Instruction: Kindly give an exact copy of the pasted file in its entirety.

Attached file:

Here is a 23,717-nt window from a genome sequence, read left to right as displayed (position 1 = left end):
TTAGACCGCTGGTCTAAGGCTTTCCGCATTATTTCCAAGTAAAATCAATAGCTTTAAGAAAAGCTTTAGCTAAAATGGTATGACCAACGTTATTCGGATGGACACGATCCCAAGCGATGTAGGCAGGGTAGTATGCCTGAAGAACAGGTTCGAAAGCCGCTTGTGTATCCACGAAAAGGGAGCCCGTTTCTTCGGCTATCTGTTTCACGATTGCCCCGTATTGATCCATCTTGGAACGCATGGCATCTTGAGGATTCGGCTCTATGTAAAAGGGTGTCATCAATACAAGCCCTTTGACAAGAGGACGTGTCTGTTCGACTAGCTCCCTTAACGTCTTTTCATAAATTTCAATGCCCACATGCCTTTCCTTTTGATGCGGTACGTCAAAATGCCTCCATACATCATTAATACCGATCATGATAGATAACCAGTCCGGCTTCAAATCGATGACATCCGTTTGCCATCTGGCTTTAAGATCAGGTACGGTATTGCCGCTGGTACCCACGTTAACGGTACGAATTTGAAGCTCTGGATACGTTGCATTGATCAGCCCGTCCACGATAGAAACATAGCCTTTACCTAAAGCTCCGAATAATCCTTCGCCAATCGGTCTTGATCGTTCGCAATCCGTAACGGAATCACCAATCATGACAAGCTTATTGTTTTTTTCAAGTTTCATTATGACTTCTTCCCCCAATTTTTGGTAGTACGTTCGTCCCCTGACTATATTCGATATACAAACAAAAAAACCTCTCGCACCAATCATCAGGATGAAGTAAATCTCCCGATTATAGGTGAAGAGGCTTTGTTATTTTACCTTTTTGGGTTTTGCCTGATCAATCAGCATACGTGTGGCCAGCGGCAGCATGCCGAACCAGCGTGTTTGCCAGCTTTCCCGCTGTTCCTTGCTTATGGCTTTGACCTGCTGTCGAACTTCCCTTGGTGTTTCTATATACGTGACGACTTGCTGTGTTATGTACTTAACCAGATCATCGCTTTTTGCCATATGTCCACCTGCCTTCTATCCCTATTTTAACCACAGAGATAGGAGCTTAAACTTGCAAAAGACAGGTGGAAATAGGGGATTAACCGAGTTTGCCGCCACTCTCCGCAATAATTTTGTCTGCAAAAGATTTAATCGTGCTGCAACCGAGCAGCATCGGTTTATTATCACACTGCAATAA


Here is a 23,717-nt window from a genome sequence, read left to right as displayed (position 1 = left end):
TTAGACCGCTGGTCTAAGGCTTTCCGCATTATTTCCAAGTAAAATCAATAGCTTTAAGAAAAGCTTTAGCTAAAATGGTATGACCAACGTTATTCGGATGGACACGATCCCAAGCGATGTAGGCAGGGTAGTATGCCTGAAGAACAGGTTCGAAAGCCGCTTGTGTATCCACGAAAAGGGAGCCCGTTTCTTCGGCTATCTGTTTCACGATTGCCCCGTATTGATCCATCTTGGAACGCATGGCATCTTGAGGATTCGGCTCTATGTAAAAGGGTGTCATCAATACAAGCCCTTTGACAAGAGGACGTGTCTGTTCGACTAGCTCCCTTAACGTCTTTTCATAAATTTCAATGCCCACATGCCTTTCCTTTTGATGCGGTACGTCAAAATGCCTCCATACATCATTAATACCGATCATGATAGATAACCAGTCCGGCTTCAAATCGATGACATCCGTTTGCCATCTGGCTTTAAGATCAGGTACGGTATTGCCGCTGGTACCCACGTTAACGGTACGAATTTGAAGCTCTGGATACGTTGCATTGATCAGCCCGTCCACGATAGAAACATAGCCTTTACCTAAAGCTCCGAATAATCCTTCGCCAATCGGTCTTGATCGTTCGCAATCCGTAACGGAATCACCAATCATGACAAGCTTATTGTTTTTTTCAAGTTTCATTATGACTTCTTCCCCCAATTTTTGGTAGTACGTTCGTCCCCTGACTATATTCGATATACAAACAAAAAAACCTCTCGCACCAATCATCAGGATGAAGTAAATCTCCCGATTATAGGTGAAGAGGCTTTGTTATTTTACCTTTTTGGGTTTTGCCTGATCAATCAGCATACGTGTGGCCAGCGGCAGCATGCCGAACCAGCGTGTTTGCCAGCTTTCCCGCTGTTCCTTGCTTATGGCTTTGACCTGCTGTCGAACTTCCCTTGGTGTTTCTATATACGTGACGACTTGCTGTGTTATGTACTTAACCAGATCATCGCTTTTTGCCATATGTCCACCTGCCTTCTATCCCTATTTTAACCACAGAGATAGGAGCTTAAACTTGCAAAAGACAGGTGGAAATAGGGGATTAACCGAGTTTGCCGCCACTCTCCGCAATAATTTTGTCTGCAAAAGATTTAATCGTGCTGCAACCGAGCAGCATCGGTTTATTATCACACTGCAATAA